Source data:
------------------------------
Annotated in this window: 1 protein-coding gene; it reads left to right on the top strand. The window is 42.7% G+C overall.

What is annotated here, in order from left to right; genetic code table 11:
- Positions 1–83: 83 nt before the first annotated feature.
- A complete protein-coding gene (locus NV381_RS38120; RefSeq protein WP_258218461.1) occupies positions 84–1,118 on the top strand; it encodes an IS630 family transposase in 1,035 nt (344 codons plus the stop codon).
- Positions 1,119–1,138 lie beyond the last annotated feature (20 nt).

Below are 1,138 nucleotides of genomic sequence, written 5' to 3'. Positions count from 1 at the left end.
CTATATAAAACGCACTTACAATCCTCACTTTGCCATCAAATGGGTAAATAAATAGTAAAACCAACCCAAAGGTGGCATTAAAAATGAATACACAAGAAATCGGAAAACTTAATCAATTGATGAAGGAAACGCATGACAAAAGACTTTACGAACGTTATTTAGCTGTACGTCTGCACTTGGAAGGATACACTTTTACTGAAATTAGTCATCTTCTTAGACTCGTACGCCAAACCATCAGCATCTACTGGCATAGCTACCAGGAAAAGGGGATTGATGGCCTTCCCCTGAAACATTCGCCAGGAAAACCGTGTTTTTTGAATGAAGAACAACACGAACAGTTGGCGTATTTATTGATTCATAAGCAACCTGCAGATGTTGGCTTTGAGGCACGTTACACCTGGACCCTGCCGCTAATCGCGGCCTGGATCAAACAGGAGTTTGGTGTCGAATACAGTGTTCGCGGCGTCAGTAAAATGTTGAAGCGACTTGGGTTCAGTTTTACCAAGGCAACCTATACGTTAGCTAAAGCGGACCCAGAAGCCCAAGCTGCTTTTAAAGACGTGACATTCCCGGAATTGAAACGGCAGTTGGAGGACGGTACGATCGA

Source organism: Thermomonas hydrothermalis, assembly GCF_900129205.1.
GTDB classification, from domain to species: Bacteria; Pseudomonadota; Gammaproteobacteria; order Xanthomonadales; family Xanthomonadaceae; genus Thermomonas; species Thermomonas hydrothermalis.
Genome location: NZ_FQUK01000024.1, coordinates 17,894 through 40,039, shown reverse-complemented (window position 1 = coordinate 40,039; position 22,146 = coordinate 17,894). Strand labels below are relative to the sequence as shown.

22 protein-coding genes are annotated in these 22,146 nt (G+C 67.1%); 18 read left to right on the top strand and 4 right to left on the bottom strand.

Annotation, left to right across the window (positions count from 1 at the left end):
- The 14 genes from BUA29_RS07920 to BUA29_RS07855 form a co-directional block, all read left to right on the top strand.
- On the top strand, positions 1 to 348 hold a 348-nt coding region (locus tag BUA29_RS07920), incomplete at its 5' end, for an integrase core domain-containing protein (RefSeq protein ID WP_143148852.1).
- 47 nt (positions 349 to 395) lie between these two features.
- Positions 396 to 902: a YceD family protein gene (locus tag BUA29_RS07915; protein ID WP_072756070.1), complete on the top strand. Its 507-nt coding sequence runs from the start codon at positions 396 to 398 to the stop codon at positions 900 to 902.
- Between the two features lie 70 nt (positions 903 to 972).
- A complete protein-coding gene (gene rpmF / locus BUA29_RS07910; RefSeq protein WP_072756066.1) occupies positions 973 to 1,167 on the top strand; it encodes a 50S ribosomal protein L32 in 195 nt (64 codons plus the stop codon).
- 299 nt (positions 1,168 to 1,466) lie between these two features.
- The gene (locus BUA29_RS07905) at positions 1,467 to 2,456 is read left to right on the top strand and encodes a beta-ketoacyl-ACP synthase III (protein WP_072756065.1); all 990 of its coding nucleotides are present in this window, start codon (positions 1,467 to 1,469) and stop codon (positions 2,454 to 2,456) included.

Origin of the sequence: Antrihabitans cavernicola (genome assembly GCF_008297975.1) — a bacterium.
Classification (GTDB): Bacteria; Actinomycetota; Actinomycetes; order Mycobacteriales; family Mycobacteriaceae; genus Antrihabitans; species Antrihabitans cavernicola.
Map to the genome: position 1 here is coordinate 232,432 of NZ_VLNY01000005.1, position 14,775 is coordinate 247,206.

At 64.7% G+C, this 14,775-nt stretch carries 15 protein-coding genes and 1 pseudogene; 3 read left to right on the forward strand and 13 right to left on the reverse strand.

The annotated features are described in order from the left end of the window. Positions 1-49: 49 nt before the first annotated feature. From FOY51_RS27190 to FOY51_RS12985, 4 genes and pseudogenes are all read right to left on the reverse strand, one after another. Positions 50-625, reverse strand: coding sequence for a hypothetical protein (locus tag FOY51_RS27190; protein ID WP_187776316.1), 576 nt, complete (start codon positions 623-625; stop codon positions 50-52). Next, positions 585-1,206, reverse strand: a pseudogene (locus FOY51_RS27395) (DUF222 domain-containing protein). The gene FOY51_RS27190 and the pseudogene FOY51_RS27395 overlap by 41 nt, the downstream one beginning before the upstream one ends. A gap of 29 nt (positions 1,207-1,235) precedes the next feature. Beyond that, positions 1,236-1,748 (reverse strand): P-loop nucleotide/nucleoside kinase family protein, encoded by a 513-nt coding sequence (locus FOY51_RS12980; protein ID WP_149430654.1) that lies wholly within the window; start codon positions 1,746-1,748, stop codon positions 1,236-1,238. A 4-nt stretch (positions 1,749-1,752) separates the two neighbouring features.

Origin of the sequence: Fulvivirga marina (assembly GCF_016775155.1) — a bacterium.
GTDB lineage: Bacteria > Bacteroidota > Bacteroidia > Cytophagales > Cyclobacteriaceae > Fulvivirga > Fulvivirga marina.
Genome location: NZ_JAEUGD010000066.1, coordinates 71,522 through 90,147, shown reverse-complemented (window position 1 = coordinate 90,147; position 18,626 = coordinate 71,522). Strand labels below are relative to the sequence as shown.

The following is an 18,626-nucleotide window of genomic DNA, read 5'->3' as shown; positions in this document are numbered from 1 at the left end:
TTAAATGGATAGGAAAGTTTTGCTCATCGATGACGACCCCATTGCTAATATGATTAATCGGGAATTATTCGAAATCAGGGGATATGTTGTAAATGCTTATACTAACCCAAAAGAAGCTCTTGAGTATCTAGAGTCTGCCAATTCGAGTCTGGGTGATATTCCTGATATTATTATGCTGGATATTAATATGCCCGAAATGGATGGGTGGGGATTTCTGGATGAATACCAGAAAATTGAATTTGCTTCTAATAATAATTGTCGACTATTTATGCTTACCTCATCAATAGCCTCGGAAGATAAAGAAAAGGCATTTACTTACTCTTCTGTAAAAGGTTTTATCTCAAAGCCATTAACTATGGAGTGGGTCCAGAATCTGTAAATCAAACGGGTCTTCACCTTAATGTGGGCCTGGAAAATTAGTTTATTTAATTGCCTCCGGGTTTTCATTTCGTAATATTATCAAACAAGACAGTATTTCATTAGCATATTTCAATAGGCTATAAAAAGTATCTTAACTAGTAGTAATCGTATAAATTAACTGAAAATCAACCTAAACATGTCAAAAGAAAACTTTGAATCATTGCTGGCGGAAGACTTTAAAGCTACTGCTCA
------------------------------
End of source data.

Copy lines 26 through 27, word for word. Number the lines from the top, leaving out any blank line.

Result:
Origin of the sequence: Fulvivirga marina (assembly GCF_016775155.1) — a bacterium.
GTDB lineage: Bacteria > Bacteroidota > Bacteroidia > Cytophagales > Cyclobacteriaceae > Fulvivirga > Fulvivirga marina.